Having recently re-read Jurassic Park, I realized that I had never bothered with the sequel. I am glad I did but it wasn't all that great. It did not measure up to the 1st one at all. There is far less action and WAY more talk. I felt that this was Crighton's way of spewing some interesting and some not so interesting facts out into the world. It seemed that he needed his readers to know all about complicated math theorems, evolution and extinction, et al. Sadly he used the character, Ian Malcolm Having recently re-read Jurassic Park, I realized that I had never bothered with the sequel. I am glad I did but it wasn't all that great. It did not measure up to the 1st one at all. There is far less action and WAY more talk. I felt that this was Crighton's way of spewing some interesting and some not so interesting facts out into the world. It seemed that he needed his readers to know all about complicated math theorems, evolution and extinction, et al. Sadly he used the character, Ian Malcolm as his platform for delivering all this gobbledygook. He had Malcolm in a morphine dream just ranting and preaching for chapters on end! Come on! Malcolm spent the 2nd half of this book injured and half delirious. He spent more than the 2nd half of the 1st book injured, as well! So, I gave this book 3 stars instead of 2 because there was a little bit of excitement when Sarah Harding, the only women amongst a bunch a men, saved everyone's life, including both children. She starred in dramatic scene after dramatic scene while she went around saving everyone. Seriously! I also rounded up with my rating because I happen to find any discussion regarding evolution my glass of wine. It is one subject I LOVE to discuss or read about. However, if you were reading this book hoping to find a sci-FY adventure story, you may be disappointed with the amount of textbook-like information the author plants into conversations between the characters.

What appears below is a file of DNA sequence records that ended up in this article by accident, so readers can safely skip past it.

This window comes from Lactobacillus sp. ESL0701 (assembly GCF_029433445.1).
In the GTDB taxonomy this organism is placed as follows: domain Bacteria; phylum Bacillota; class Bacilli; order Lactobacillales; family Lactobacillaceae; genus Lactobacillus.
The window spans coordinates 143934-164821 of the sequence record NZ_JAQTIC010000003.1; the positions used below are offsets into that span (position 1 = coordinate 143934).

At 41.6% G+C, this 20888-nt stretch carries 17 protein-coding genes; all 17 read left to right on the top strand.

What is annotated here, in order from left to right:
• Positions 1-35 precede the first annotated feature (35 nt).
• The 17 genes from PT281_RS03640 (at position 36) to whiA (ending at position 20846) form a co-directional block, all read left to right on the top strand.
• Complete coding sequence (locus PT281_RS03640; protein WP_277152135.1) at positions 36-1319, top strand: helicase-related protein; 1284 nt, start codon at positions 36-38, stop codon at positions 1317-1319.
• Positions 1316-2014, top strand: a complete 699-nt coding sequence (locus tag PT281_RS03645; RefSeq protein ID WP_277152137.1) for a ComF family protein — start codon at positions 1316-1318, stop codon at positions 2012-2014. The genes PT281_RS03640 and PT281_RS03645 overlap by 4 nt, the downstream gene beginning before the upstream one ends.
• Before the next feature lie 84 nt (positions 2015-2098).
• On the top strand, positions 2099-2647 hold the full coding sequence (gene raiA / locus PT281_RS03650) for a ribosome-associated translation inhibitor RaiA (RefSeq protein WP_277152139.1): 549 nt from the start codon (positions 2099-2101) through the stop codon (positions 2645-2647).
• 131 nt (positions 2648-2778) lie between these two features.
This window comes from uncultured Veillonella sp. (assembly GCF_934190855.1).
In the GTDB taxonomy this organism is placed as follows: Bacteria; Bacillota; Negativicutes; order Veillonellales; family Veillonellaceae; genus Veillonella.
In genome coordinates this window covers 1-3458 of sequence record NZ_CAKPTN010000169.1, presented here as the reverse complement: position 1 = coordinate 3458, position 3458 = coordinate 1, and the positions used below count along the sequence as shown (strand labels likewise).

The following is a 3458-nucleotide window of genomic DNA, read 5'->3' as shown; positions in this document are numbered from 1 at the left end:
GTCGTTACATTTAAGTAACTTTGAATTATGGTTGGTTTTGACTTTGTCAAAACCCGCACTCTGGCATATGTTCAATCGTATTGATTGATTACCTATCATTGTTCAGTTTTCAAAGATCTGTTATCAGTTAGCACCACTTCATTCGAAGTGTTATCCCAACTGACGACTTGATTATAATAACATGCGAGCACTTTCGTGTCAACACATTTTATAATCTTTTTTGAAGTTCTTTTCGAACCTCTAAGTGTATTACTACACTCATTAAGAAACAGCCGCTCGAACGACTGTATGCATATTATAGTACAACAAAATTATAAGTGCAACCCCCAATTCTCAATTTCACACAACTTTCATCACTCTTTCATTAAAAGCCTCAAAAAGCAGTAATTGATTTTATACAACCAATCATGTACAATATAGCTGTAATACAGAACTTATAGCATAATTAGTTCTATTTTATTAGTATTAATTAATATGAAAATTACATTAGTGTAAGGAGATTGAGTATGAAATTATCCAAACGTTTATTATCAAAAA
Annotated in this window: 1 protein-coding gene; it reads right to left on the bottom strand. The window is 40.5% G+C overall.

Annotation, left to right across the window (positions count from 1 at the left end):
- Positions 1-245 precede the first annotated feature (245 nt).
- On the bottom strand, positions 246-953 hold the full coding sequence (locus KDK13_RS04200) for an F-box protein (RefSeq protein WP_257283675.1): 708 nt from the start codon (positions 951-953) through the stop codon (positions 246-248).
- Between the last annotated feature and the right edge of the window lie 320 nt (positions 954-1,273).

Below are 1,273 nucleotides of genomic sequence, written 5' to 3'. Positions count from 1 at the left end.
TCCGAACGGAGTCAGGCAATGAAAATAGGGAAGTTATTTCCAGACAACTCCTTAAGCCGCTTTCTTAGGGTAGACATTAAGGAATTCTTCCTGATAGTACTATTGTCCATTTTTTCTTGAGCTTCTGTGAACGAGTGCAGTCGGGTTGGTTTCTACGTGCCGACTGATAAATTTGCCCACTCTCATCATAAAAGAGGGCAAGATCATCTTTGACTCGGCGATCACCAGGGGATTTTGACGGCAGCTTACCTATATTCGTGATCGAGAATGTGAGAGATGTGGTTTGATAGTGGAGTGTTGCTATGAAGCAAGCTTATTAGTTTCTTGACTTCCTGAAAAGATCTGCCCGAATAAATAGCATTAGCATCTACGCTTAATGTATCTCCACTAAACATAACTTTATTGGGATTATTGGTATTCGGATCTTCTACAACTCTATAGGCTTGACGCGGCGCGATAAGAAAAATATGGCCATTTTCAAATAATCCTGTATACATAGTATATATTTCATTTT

24. 5 out of 5

    Corey